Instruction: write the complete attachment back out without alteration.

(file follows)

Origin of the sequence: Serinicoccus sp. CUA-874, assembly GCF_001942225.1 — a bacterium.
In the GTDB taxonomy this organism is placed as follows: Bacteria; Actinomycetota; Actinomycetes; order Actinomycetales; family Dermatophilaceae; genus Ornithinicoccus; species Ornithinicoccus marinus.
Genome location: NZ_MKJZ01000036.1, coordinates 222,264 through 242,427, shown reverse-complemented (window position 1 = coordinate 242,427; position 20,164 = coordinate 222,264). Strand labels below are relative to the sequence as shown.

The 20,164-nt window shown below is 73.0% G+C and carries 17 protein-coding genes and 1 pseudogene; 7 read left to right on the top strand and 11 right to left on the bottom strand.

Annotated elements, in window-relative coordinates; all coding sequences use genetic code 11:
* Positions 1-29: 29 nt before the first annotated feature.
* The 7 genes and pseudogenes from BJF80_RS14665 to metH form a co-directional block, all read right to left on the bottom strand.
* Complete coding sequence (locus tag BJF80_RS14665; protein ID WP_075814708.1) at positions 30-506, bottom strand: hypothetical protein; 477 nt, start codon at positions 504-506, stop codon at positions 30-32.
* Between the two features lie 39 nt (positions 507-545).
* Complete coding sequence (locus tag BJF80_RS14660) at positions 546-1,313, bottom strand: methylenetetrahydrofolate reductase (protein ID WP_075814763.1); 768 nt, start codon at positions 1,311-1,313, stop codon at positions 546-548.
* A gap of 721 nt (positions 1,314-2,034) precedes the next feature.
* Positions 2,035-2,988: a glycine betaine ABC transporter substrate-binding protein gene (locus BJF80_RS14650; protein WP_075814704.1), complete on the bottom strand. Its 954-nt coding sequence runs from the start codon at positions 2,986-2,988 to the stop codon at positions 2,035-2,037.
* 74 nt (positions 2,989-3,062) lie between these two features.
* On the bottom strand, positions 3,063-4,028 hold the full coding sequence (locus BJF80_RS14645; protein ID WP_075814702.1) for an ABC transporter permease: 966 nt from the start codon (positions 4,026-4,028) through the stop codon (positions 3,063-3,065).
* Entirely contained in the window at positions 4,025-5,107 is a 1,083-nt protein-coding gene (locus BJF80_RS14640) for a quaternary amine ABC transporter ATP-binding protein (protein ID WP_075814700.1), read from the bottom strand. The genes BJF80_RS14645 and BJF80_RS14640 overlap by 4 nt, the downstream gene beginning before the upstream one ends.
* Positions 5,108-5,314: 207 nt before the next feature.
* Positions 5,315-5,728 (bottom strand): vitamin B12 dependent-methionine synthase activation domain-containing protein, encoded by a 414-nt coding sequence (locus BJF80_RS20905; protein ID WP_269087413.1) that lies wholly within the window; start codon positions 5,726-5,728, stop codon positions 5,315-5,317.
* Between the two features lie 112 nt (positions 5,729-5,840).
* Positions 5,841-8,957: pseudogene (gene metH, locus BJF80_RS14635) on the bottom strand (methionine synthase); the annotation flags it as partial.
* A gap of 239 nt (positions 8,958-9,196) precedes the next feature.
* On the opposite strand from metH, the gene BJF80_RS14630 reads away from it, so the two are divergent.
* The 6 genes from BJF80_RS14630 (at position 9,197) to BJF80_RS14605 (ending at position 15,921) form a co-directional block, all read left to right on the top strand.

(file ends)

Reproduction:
Origin of the sequence: Serinicoccus sp. CUA-874, assembly GCF_001942225.1 — a bacterium.
In the GTDB taxonomy this organism is placed as follows: Bacteria; Actinomycetota; Actinomycetes; order Actinomycetales; family Dermatophilaceae; genus Ornithinicoccus; species Ornithinicoccus marinus.
Genome location: NZ_MKJZ01000036.1, coordinates 222,264 through 242,427, shown reverse-complemented (window position 1 = coordinate 242,427; position 20,164 = coordinate 222,264). Strand labels below are relative to the sequence as shown.

The 20,164-nt window shown below is 73.0% G+C and carries 17 protein-coding genes and 1 pseudogene; 7 read left to right on the top strand and 11 right to left on the bottom strand.

Annotated elements, in window-relative coordinates; all coding sequences use genetic code 11:
* Positions 1-29: 29 nt before the first annotated feature.
* The 7 genes and pseudogenes from BJF80_RS14665 to metH form a co-directional block, all read right to left on the bottom strand.
* Complete coding sequence (locus tag BJF80_RS14665; protein ID WP_075814708.1) at positions 30-506, bottom strand: hypothetical protein; 477 nt, start codon at positions 504-506, stop codon at positions 30-32.
* Between the two features lie 39 nt (positions 507-545).
* Complete coding sequence (locus tag BJF80_RS14660) at positions 546-1,313, bottom strand: methylenetetrahydrofolate reductase (protein ID WP_075814763.1); 768 nt, start codon at positions 1,311-1,313, stop codon at positions 546-548.
* A gap of 721 nt (positions 1,314-2,034) precedes the next feature.
* Positions 2,035-2,988: a glycine betaine ABC transporter substrate-binding protein gene (locus BJF80_RS14650; protein WP_075814704.1), complete on the bottom strand. Its 954-nt coding sequence runs from the start codon at positions 2,986-2,988 to the stop codon at positions 2,035-2,037.
* 74 nt (positions 2,989-3,062) lie between these two features.
* On the bottom strand, positions 3,063-4,028 hold the full coding sequence (locus BJF80_RS14645; protein ID WP_075814702.1) for an ABC transporter permease: 966 nt from the start codon (positions 4,026-4,028) through the stop codon (positions 3,063-3,065).
* Entirely contained in the window at positions 4,025-5,107 is a 1,083-nt protein-coding gene (locus BJF80_RS14640) for a quaternary amine ABC transporter ATP-binding protein (protein ID WP_075814700.1), read from the bottom strand. The genes BJF80_RS14645 and BJF80_RS14640 overlap by 4 nt, the downstream gene beginning before the upstream one ends.
* Positions 5,108-5,314: 207 nt before the next feature.
* Positions 5,315-5,728 (bottom strand): vitamin B12 dependent-methionine synthase activation domain-containing protein, encoded by a 414-nt coding sequence (locus BJF80_RS20905; protein ID WP_269087413.1) that lies wholly within the window; start codon positions 5,726-5,728, stop codon positions 5,315-5,317.
* Between the two features lie 112 nt (positions 5,729-5,840).
* Positions 5,841-8,957: pseudogene (gene metH, locus BJF80_RS14635) on the bottom strand (methionine synthase); the annotation flags it as partial.
* A gap of 239 nt (positions 8,958-9,196) precedes the next feature.
* On the opposite strand from metH, the gene BJF80_RS14630 reads away from it, so the two are divergent.
* The 6 genes from BJF80_RS14630 (at position 9,197) to BJF80_RS14605 (ending at position 15,921) form a co-directional block, all read left to right on the top strand.